Parents Press Gibraltar to End Masking

But Gibraltar is doing the right things to curb COVID-19, public health officer says.

More than 30 parents and district residents showed up just before Thanksgiving to tell the Gibraltar Area School Board that Superintendent Tina Van Meer didn’t go far enough on Nov. 22 when she stopped requiring athletes to wear masks during games. 

Those at the meeting urged the Gibraltar school board to follow the example set in October by Southern Door and Sevastopol and in early November by Sturgeon Bay when those districts lifted mask mandates for older students and eased up on quarantine requirements.

Some parents asked that the Gibraltar school board or superintendent immediately make masks optional for middle school and high school students and staff who had the opportunity to have their first two rounds of vaccinations. Some parents said they would be fine if the district waited until Jan. 3 to make masks optional for ages 11 and younger, but they would not want to wait longer than that. Other parents wanted masks at Gibraltar optional for all.

Jeremy Schwab, a parent of four Gibraltar students, said that since vaccines have become available to all who choose to have one, parents should now be the ones deciding whether their children need to wear a mask.

He said he became extremely aggravated when his daughter had a minor asthma attack while playing volleyball for Gibraltar against a team that was not required to wear masks.

The Gibraltar School Board will take up the topic again at its Dec. 13 board meeting.

“She was forced to continue wearing a mask as she was attempting to catch her breath. As a father, it was infuriating,” Schwab said during the board meeting. “This is a serious question. It’s not meant to be snarky; it’s not meant to be rhetorical. What do you know that the other schools do not know? In other words, when many schools in northeast Wisconsin – and around the nation, for that matter – lift the mask mandates and you have not, what specific studies are you using? What data are you looking at? I admit I could be wrong, but if the masking-rule rollbacks were failing around the state and nation, I strongly believe that would be headline news.”

Sue Powers, Door County Public Health officer, said by phone that universal masking for all students is still recommended, and most certainly for students younger than 11. She also said districts need to require students to quarantine if a household member tests positive for the virus. Some schools are allowing students who have “close contacts” to attend school if they feel OK and wear a mask.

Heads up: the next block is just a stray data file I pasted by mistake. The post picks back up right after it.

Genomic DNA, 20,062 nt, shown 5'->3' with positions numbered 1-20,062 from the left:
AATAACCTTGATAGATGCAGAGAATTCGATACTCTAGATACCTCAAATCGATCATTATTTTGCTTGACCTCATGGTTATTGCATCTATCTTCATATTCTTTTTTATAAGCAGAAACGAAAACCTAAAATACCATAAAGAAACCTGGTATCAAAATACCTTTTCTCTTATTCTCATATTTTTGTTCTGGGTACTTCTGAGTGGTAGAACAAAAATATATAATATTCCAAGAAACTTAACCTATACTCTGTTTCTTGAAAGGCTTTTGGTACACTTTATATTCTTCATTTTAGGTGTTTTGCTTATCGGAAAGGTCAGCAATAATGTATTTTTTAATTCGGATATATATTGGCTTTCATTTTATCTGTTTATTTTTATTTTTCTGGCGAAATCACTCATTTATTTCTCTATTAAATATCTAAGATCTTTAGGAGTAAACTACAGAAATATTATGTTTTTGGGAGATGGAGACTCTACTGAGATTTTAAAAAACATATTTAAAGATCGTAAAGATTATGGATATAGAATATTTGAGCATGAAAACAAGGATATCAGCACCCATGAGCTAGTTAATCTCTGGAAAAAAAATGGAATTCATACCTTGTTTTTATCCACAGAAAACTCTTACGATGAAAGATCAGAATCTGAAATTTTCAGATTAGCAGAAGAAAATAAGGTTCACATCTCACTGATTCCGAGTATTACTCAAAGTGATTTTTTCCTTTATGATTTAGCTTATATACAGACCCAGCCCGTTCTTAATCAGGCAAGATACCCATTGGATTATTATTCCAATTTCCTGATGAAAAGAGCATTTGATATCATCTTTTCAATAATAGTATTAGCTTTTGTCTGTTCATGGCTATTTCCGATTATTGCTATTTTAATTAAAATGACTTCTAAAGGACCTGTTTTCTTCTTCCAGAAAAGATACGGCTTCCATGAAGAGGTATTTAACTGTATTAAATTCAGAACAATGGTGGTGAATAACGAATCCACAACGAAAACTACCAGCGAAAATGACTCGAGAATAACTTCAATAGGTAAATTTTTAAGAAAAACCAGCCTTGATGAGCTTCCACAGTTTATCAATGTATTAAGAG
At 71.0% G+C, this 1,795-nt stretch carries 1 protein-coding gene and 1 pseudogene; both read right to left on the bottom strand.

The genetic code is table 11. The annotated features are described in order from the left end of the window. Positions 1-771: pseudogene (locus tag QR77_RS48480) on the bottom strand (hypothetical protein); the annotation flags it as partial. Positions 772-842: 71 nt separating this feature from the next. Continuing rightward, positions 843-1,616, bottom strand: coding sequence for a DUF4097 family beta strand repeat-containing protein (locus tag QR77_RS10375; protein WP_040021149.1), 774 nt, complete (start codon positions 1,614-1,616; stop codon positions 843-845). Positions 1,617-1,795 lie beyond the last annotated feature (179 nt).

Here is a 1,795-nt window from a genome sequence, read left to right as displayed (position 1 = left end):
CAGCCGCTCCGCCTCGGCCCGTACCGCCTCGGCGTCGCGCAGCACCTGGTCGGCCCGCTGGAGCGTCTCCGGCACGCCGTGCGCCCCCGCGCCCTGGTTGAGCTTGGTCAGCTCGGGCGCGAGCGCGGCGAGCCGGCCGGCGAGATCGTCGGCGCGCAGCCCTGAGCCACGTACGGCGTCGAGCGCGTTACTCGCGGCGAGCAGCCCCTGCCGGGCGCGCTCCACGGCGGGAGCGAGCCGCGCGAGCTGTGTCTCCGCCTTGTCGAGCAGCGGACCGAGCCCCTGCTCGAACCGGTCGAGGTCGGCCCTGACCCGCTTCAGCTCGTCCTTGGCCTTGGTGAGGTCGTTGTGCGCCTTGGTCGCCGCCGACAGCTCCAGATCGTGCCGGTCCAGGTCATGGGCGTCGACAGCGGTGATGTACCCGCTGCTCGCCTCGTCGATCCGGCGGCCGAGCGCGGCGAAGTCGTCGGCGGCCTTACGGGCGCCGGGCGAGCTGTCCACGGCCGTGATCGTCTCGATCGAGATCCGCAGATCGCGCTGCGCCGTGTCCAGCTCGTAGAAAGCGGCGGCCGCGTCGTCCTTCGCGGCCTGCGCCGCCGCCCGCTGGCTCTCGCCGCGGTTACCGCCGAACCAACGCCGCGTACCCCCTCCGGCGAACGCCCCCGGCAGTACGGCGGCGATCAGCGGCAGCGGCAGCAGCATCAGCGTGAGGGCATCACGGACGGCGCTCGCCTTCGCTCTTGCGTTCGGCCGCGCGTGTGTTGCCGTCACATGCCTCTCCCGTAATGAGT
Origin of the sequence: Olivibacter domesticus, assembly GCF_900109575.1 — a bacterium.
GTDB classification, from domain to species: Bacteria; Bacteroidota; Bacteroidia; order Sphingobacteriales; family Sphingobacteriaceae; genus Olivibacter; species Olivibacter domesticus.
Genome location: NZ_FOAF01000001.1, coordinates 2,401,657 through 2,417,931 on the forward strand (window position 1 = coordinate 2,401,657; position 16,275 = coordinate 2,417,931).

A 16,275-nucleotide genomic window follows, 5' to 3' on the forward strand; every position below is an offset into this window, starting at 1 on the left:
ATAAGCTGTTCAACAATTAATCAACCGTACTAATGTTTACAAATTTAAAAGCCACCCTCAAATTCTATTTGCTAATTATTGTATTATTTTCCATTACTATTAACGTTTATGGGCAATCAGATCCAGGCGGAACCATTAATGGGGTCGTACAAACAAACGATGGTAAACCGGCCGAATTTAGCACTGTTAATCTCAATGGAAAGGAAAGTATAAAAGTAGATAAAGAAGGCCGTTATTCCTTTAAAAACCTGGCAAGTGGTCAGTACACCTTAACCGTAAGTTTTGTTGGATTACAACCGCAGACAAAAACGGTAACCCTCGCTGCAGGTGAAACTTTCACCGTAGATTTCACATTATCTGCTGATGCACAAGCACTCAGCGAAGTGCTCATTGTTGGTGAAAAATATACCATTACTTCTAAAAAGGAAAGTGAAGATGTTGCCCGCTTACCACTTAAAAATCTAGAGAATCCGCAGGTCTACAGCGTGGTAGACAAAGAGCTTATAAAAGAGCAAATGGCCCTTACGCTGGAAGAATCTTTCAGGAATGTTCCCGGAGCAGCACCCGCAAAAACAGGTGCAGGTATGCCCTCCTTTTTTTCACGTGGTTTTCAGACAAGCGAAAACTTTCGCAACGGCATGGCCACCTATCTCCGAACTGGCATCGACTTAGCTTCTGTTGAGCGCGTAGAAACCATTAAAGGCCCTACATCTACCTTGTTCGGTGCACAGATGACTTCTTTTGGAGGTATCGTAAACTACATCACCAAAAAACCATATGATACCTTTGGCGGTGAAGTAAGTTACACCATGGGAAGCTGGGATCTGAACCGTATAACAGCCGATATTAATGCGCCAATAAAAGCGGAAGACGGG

“I understand schools don’t want to have students quarantined and missing school if they feel good, but there’s a bigger picture here,” Powers said. “The tried-and-true mitigation strategies, people seem to want to give up on. But the studies still prove that they work: masking, distancing, stay home when sick, avoid gatherings.”

Despite the advice coming from public health officials, Gibraltar parents asked their district to follow the lead of other Door County districts. 

“Please listen and look to them for solutions that have been thought out and tested,” said parent Heather Green, who asked the school board to set a timeline for ending mask mandates.

Door County Public Health officials say this is not the right time to ease up on coronavirus-prevention protocols, despite what Door County school districts have been doing since October.

“We’re watching the disease activity level, and counties across the state, including Door, are at least at the Very High level,” Powers said. “We’re at the Very High level, and others are at Critically High.”

Positive cases are rising, as are hospitalizations, Powers said on the Wednesday before Thanksgiving. 

“This week we’ve had seven new hospitalizations of Door County residents,” she said. “That’s a lot for us.” 

Powers said public health officials want the community infection level to go down and the 53% vaccination rate for 12- to 17-year-old students to increase. Until then, masking is a base mitigation strategy.

“There is strong evidence that masking is effective,” Powers said. “It’s certainly not intended to be a permanent strategy, and I can understand everyone’s tired of it.”

School board president Stephen Seyfer said they’re trying to find the best solution for students in a school setting, and the topic of facial coverings should appear on the Dec. 13 agenda.